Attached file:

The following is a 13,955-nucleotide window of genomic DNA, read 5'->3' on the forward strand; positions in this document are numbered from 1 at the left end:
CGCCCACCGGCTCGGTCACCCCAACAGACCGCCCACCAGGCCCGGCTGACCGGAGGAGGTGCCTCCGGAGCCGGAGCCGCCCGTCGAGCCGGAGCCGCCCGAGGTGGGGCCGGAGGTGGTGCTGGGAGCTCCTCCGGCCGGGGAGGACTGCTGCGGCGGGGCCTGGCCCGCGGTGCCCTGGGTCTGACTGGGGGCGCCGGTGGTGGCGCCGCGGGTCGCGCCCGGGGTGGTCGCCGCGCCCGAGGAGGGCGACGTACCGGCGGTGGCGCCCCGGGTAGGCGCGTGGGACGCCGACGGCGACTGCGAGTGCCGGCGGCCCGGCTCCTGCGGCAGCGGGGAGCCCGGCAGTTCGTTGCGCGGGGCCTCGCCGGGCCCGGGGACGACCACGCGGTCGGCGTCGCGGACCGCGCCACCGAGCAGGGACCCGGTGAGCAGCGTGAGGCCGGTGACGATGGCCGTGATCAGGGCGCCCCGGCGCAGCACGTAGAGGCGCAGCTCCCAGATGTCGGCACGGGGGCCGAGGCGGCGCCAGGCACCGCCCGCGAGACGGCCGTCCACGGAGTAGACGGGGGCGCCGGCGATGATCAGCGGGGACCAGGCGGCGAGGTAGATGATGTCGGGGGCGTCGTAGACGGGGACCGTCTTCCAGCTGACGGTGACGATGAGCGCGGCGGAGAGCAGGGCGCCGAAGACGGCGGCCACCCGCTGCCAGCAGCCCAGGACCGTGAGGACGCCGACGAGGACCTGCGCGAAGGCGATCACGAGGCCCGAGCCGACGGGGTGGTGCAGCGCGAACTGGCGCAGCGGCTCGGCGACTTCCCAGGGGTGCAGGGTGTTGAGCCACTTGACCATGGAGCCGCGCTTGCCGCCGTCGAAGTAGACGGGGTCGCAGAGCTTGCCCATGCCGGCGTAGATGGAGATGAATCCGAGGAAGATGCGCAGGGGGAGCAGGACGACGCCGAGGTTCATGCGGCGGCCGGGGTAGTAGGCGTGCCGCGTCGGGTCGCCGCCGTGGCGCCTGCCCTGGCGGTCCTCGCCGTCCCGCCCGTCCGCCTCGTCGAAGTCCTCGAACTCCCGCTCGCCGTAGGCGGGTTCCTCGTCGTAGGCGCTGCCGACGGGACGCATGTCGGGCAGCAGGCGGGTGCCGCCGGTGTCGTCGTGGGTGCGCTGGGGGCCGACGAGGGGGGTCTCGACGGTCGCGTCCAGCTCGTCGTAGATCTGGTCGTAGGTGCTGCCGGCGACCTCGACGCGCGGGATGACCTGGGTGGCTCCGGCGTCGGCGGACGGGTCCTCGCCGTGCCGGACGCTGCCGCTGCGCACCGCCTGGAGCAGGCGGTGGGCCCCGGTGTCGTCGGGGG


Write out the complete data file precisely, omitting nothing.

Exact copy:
The following is a 13,955-nucleotide window of genomic DNA, read 5'->3' on the forward strand; positions in this document are numbered from 1 at the left end:
CGCCCACCGGCTCGGTCACCCCAACAGACCGCCCACCAGGCCCGGCTGACCGGAGGAGGTGCCTCCGGAGCCGGAGCCGCCCGTCGAGCCGGAGCCGCCCGAGGTGGGGCCGGAGGTGGTGCTGGGAGCTCCTCCGGCCGGGGAGGACTGCTGCGGCGGGGCCTGGCCCGCGGTGCCCTGGGTCTGACTGGGGGCGCCGGTGGTGGCGCCGCGGGTCGCGCCCGGGGTGGTCGCCGCGCCCGAGGAGGGCGACGTACCGGCGGTGGCGCCCCGGGTAGGCGCGTGGGACGCCGACGGCGACTGCGAGTGCCGGCGGCCCGGCTCCTGCGGCAGCGGGGAGCCCGGCAGTTCGTTGCGCGGGGCCTCGCCGGGCCCGGGGACGACCACGCGGTCGGCGTCGCGGACCGCGCCACCGAGCAGGGACCCGGTGAGCAGCGTGAGGCCGGTGACGATGGCCGTGATCAGGGCGCCCCGGCGCAGCACGTAGAGGCGCAGCTCCCAGATGTCGGCACGGGGGCCGAGGCGGCGCCAGGCACCGCCCGCGAGACGGCCGTCCACGGAGTAGACGGGGGCGCCGGCGATGATCAGCGGGGACCAGGCGGCGAGGTAGATGATGTCGGGGGCGTCGTAGACGGGGACCGTCTTCCAGCTGACGGTGACGATGAGCGCGGCGGAGAGCAGGGCGCCGAAGACGGCGGCCACCCGCTGCCAGCAGCCCAGGACCGTGAGGACGCCGACGAGGACCTGCGCGAAGGCGATCACGAGGCCCGAGCCGACGGGGTGGTGCAGCGCGAACTGGCGCAGCGGCTCGGCGACTTCCCAGGGGTGCAGGGTGTTGAGCCACTTGACCATGGAGCCGCGCTTGCCGCCGTCGAAGTAGACGGGGTCGCAGAGCTTGCCCATGCCGGCGTAGATGGAGATGAATCCGAGGAAGATGCGCAGGGGGAGCAGGACGACGCCGAGGTTCATGCGGCGGCCGGGGTAGTAGGCGTGCCGCGTCGGGTCGCCGCCGTGGCGCCTGCCCTGGCGGTCCTCGCCGTCCCGCCCGTCCGCCTCGTCGAAGTCCTCGAACTCCCGCTCGCCGTAGGCGGGTTCCTCGTCGTAGGCGCTGCCGACGGGACGCATGTCGGGCAGCAGGCGGGTGCCGCCGGTGTCGTCGTGGGTGCGCTGGGGGCCGACGAGGGGGGTCTCGACGGTCGCGTCCAGCTCGTCGTAGATCTGGTCGTAGGTGCTGCCGGCGACCTCGACGCGCGGGATGACCTGGGTGGCTCCGGCGTCGGCGGACGGGTCCTCGCCGTGCCGGACGCTGCCGCTGCGCACCGCCTGGAGCAGGCGGTGGGCCCCGGTGTCGTCGGGGG